Media and law enforcement reports that thousands of Syrian refugees in Lebanon and Turkey, out of the millions fleeing there from the eight-year civil war, had been forcibly relocated or detained heightened investor aversion amid recession and monetary and political risks. Through August their respective stock markets were down 4% and 21% on the Morgan Stanley Capital International Index, as Fitch downgraded Lebanon’s sovereign rating to “CCC” near-default with officials scrambling for more “financial engineering” to manage the 150% public debt/gross domestic product ratio. The Istanbul government threatened to remove up to half a million unregistered Syrians before an end-August deadline and take them to permitted provinces and border areas, as rumors circulated that ethnic Uighurs could also be deported at China’s behest.

Turkey hosts the largest population escaping the Assad regime conflict and claims to have spent over $35 billion on processing, infrastructure and social services since 2011. It signed a €6 billion deal with the European Union in 2016 to prevent onward migrant movement, as aid groups cite evidence that refugees have been returned to Idlib, the last opposition city holdout, in violation of international law. President Recep Tayyip Erdogan’s party lost the rerun of the Istanbul mayor’s race in part due to opinion surveys showing discontent with the influx amid an economic slowdown.

In Lebanon refugees do not have the same rights to education and employment, and children have joined parents in low-wage underground farm and factory work. Output will again contract this year around half a percent, with cement and car sales dropping 25% from January-July, although tourist arrivals remained positive. The forecast does not yet incorporate the fallout from creeping Hezbollah-Israel reprisals as the Netanyahu administration tries to curtail the Iran ally’s military presence next door, where it is a member of the government coalition often opposing budget and state enterprise reforms.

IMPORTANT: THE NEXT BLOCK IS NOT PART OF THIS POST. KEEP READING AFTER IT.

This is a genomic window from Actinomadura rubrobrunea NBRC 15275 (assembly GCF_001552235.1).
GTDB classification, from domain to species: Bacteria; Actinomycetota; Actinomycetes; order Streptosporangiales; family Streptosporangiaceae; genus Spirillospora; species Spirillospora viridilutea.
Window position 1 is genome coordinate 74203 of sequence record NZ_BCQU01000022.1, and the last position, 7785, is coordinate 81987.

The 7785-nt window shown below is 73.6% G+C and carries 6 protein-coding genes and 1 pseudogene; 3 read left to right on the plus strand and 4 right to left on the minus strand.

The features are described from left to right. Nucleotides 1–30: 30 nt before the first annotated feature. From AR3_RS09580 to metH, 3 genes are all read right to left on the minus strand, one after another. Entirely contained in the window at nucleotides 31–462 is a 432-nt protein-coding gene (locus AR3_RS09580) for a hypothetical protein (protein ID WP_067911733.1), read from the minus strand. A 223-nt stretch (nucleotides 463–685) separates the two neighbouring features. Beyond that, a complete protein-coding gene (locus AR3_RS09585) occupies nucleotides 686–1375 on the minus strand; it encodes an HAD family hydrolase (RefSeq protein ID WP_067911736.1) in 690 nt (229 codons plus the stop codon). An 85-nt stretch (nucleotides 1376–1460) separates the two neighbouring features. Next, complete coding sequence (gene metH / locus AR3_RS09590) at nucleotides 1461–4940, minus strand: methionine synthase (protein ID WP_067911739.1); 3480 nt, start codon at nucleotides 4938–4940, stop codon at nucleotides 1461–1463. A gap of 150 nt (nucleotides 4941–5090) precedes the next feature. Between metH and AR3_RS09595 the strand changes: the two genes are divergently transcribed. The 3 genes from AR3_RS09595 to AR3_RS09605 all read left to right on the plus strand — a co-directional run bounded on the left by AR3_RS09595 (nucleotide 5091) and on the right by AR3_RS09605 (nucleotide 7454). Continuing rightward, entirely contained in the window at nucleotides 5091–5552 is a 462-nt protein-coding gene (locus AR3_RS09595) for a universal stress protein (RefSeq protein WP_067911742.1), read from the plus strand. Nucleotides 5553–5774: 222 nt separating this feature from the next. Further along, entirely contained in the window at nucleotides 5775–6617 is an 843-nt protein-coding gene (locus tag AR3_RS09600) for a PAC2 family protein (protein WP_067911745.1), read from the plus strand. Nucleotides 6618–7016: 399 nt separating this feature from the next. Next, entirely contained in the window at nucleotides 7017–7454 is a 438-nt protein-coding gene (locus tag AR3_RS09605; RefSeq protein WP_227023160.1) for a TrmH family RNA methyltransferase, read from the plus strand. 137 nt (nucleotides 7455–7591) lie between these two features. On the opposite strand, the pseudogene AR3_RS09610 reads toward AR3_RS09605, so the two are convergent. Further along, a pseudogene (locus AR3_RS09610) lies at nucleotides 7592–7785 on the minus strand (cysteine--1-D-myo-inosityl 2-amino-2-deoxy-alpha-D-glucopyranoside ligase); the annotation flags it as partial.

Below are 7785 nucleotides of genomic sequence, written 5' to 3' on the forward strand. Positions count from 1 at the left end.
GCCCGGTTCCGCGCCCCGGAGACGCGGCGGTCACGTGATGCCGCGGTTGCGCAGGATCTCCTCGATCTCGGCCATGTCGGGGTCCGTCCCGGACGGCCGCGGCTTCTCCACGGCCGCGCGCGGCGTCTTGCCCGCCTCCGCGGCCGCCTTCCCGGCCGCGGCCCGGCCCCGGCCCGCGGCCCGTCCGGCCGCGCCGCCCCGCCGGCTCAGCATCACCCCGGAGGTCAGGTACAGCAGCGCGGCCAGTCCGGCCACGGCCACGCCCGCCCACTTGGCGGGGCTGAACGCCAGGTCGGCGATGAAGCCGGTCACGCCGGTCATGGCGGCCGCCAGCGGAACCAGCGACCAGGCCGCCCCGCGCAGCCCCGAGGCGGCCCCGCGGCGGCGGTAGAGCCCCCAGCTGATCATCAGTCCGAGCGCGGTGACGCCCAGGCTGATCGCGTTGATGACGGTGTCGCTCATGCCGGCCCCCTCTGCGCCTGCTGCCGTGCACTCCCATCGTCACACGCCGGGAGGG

Positive GDP growth in 2020 depends on fiscal, structural and banking sector adjustments that can also release over $10 billion in aid pledged at a Paris conference

Positive GDP growth in 2020 depends on fiscal, structural and banking sector adjustments that can also release over $10 billion in aid pledged at a Paris conference. The cash budget gap this year is estimated at 8% of national income with accumulated arrears to official and private contractors, according to a September Institute for International Finance (IIF) analysis. Banking deposit interest and individual income taxes were hiked, and lower oil import prices should reduce government electricity company losses. Next year value added and fuel levies will rise, and an independent tribunal is to fight chronic tax evasion. Interest servicing should decline with this consolidation and less pressure from the near 15% local currency yields the central bank offered in direct commercial bank deals over the summer.

The IIF believes this “feedback loop” could bring 2.5% economic expansion at around the regional average, especially if accompanied by monetary easing with the 1,500 Lebanese pound/US dollar peg intact. In the past month banks attracted $2.5 billion in non-resident deposits to lift foreign reserves above $30 billion, but the high interest rate choked domestic credit at the same time, with construction and real estate portfolios souring. Capital adequacy and liquidity are solid, but bad loans are 11% of the total in International Monetary Fund classification, twice the central bank’s figure. Resident capital outflows run at an annual $2 billion, and the current account deficit is a whopping 20% of GDP. Exports are mainly gold and jewelry, and improved tourism earnings will be offset by weaker worker remittances from elsewhere in the Middle East. Benchmark 10-year Eurobond yields reached 13% recently on the ratings and geopolitical downgrades, and near-term normalization awaits convincing breaks with decades of competitive and corruption stalemate, the IIF notes.

In Turkey almost one-third of the outstanding $350 billion in foreign currency debt, two-thirds in private company hands, comes due over the next year. Borrowers rely on cross-border rollovers of bank trade credit rather than diaspora lines, and they were routine until the 40% lira depreciation and President Erdogan’s erratic economic and foreign policy moves over the past year. With recession cramping imports a rare current account surplus was achieved, but investor anxiety has spiked with the abrupt sacking of the central bank head after he refused to modify the prevailing 25% interest benchmark. His replacement rapidly cut the rate 425 basis points and signaled more reductions to follow, with inflation still in the 15-20% range, in another suspect engineering feat.

Also read: US Treasury tightens yoke on Lebanese banking